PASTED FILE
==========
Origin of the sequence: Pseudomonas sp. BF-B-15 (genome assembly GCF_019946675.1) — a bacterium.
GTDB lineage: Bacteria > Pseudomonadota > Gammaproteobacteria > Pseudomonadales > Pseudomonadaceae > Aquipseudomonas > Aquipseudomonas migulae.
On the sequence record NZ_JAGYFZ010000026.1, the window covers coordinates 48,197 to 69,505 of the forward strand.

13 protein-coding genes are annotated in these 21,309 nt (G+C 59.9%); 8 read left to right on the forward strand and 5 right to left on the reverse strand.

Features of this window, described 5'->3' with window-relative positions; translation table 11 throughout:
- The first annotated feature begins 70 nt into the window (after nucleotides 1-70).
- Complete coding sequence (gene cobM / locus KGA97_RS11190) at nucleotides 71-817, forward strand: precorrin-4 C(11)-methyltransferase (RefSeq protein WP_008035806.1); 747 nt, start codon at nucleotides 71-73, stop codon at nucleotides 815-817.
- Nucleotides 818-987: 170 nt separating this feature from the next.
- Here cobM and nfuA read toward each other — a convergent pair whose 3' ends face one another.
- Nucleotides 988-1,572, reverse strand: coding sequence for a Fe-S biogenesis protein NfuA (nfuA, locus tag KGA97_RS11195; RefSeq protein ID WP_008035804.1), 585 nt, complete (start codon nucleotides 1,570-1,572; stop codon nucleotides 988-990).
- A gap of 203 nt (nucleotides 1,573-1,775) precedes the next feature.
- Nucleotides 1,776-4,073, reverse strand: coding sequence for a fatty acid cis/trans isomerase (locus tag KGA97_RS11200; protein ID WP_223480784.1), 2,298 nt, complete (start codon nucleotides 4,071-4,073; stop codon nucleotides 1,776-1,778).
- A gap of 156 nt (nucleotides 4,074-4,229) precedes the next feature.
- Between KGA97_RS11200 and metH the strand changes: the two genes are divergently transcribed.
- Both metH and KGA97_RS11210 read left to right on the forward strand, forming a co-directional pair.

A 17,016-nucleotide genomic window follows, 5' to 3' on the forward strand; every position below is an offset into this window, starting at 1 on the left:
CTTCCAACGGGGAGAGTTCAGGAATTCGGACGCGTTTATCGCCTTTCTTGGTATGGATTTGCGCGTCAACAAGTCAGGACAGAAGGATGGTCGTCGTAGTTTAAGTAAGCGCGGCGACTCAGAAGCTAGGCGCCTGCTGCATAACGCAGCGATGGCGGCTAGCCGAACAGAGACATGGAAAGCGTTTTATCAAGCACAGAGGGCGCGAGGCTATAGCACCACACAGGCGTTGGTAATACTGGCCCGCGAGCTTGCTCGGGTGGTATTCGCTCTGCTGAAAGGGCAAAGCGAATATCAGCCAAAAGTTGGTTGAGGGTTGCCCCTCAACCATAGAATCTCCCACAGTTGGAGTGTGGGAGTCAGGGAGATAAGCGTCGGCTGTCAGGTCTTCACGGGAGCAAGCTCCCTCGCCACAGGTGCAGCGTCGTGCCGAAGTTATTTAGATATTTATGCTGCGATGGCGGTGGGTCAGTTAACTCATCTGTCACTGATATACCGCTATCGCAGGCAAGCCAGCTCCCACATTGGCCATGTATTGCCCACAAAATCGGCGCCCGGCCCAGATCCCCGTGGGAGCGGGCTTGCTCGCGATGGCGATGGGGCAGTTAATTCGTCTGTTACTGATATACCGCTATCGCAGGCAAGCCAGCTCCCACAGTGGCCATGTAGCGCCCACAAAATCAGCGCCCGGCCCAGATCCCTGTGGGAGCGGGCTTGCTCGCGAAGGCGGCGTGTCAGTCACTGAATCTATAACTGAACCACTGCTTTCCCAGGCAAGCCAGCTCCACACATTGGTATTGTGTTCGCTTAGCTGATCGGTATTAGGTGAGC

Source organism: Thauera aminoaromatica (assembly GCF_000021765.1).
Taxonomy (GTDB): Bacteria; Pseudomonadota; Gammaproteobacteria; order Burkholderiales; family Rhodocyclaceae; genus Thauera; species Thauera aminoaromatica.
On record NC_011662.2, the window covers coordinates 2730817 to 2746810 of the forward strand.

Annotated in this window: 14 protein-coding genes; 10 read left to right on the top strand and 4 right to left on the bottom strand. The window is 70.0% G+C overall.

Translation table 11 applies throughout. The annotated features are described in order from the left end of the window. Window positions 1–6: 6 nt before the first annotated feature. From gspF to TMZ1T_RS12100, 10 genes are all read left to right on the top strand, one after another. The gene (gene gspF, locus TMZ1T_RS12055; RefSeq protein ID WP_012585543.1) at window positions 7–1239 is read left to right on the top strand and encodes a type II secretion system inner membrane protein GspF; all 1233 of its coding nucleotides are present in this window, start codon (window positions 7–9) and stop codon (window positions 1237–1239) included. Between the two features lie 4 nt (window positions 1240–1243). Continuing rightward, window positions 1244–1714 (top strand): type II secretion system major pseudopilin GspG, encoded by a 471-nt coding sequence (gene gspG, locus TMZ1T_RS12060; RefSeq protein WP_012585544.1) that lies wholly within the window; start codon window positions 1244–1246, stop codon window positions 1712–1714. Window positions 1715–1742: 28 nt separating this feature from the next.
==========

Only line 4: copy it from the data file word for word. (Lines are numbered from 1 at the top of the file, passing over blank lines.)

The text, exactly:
13 protein-coding genes are annotated in these 21,309 nt (G+C 59.9%); 8 read left to right on the forward strand and 5 right to left on the reverse strand.